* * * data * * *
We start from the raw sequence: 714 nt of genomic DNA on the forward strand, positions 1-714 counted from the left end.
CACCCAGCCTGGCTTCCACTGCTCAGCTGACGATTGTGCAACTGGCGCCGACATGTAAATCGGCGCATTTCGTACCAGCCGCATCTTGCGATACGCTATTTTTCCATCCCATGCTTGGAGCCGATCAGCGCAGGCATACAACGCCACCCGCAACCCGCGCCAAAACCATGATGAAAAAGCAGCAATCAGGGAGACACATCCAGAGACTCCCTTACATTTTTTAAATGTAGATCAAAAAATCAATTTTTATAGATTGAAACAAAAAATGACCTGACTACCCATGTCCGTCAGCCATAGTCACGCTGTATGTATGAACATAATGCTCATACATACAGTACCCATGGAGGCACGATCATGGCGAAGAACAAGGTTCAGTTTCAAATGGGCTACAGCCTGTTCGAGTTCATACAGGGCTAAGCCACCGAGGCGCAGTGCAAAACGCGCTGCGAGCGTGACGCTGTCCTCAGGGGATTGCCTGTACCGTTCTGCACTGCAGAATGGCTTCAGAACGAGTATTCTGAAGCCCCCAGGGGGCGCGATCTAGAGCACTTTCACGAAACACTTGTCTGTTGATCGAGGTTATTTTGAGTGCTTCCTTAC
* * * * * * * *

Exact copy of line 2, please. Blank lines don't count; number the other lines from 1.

CACCCAGCCTGGCTTCCACTGCTCAGCTGACGATTGTGCAACTGGCGCCGACATGTAAATCGGCGCATTTCGTACCAGCCGCATCTTGCGATACGCTATTTTTCCATCCCATGCTTGGAGCCGATCAGCGCAGGCATACAACGCCACCCGCAACCCGCGCCAAAACCATGATGAAAAAGCAGCAATCAGGGAGACACATCCAGAGACTCCCTTACATTTTTTAAATGTAGATCAAAAAATCAATTTTTATAGATTGAAACAAAAAATGACCTGACTACCCATGTCCGTCAGCCATAGTCACGCTGTATGTATGAACATAATGCTCATACATACAGTACCCATGGAGGCACGATCATGGCGAAGAACAAGGTTCAGTTTCAAATGGGCTACAGCCTGTTCGAGTTCATACAGGGCTAAGCCACCGAGGCGCAGTGCAAAACGCGCTGCGAGCGTGACGCTGTCCTCAGGGGATTGCCTGTACCGTTCTGCACTGCAGAATGGCTTCAGAACGAGTATTCTGAAGCCCCCAGGGGGCGCGATCTAGAGCACTTTCACGAAACACTTGTCTGTTGATCGAGGTTATTTTGAGTGCTTCCTTAC